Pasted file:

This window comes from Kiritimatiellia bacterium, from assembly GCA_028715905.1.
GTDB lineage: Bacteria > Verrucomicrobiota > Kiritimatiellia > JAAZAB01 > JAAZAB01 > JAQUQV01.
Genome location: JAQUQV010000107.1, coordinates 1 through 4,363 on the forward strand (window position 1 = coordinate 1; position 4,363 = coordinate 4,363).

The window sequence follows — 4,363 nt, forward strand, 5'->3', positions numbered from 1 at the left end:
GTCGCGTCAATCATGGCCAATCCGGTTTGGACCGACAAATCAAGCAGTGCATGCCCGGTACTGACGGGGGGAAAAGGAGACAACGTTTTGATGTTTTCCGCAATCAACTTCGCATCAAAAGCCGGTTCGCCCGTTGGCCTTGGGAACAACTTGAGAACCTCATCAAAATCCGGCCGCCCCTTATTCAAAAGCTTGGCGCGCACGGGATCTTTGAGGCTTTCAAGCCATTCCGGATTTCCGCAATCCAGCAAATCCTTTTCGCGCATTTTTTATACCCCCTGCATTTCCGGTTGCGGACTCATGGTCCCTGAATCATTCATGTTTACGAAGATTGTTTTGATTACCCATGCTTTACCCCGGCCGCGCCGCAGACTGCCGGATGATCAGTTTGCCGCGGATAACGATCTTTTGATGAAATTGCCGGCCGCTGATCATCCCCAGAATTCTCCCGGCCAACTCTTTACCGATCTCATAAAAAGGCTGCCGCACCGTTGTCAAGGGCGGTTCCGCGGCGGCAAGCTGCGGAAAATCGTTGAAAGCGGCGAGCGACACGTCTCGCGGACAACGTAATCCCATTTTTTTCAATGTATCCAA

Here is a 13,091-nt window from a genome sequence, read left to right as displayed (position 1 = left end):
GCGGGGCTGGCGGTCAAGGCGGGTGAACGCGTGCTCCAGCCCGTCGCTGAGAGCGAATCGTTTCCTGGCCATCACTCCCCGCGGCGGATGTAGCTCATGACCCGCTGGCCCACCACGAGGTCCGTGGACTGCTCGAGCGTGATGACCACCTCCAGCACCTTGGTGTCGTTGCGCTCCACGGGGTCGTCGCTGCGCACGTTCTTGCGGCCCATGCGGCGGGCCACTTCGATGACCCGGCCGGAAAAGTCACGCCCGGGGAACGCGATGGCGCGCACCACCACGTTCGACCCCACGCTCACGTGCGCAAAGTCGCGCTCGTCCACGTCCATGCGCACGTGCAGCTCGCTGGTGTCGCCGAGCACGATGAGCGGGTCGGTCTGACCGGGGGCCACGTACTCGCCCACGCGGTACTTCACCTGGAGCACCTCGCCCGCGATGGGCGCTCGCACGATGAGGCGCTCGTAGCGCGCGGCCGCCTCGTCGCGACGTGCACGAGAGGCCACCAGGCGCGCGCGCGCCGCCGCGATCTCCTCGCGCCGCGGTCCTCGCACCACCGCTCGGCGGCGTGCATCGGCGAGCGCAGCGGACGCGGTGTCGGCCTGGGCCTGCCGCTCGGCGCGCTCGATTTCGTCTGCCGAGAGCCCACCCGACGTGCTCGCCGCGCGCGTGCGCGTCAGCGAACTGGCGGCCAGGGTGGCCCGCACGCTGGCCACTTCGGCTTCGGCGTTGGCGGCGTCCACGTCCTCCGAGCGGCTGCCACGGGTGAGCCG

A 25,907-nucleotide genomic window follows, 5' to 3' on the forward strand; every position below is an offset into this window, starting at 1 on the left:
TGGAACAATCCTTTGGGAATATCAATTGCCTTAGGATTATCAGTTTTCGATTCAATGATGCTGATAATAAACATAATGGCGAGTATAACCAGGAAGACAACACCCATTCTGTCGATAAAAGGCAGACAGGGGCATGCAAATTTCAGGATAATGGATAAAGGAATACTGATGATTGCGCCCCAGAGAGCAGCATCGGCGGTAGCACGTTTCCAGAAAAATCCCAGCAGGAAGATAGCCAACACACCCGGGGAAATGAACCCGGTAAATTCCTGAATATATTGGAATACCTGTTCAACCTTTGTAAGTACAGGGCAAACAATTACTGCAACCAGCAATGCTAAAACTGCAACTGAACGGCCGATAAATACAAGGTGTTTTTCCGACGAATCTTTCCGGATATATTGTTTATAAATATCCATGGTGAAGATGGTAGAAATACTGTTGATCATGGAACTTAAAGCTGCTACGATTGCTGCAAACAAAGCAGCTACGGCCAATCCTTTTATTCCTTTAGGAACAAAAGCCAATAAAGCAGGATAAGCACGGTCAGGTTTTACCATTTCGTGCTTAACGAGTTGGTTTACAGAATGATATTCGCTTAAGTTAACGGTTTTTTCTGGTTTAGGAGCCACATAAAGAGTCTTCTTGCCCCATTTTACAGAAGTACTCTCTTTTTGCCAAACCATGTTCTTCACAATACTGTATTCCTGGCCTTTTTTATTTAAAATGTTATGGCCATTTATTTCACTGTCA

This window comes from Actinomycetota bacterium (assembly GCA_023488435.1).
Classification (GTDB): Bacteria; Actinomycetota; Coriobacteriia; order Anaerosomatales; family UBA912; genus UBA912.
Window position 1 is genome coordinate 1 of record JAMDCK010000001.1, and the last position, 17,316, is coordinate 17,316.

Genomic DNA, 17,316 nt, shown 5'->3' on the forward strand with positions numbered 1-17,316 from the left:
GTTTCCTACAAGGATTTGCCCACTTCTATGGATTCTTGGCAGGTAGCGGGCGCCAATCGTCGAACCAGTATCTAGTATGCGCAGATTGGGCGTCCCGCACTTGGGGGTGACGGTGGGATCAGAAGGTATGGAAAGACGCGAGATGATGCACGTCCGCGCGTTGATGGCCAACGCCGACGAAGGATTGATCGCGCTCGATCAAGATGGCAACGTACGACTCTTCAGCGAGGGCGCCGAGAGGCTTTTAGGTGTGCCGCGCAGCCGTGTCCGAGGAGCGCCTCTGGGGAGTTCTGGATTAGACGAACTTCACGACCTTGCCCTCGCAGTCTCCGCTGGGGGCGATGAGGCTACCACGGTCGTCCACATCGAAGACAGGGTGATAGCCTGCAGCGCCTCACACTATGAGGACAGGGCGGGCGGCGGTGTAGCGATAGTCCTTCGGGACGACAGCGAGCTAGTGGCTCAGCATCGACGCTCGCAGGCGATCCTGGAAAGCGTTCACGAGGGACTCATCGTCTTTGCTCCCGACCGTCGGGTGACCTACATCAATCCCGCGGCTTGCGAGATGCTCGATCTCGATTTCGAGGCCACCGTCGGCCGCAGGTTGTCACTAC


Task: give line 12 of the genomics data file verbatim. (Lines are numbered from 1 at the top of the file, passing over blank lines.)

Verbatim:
Window position 1 is genome coordinate 1 of record JAMDCK010000001.1, and the last position, 17,316, is coordinate 17,316.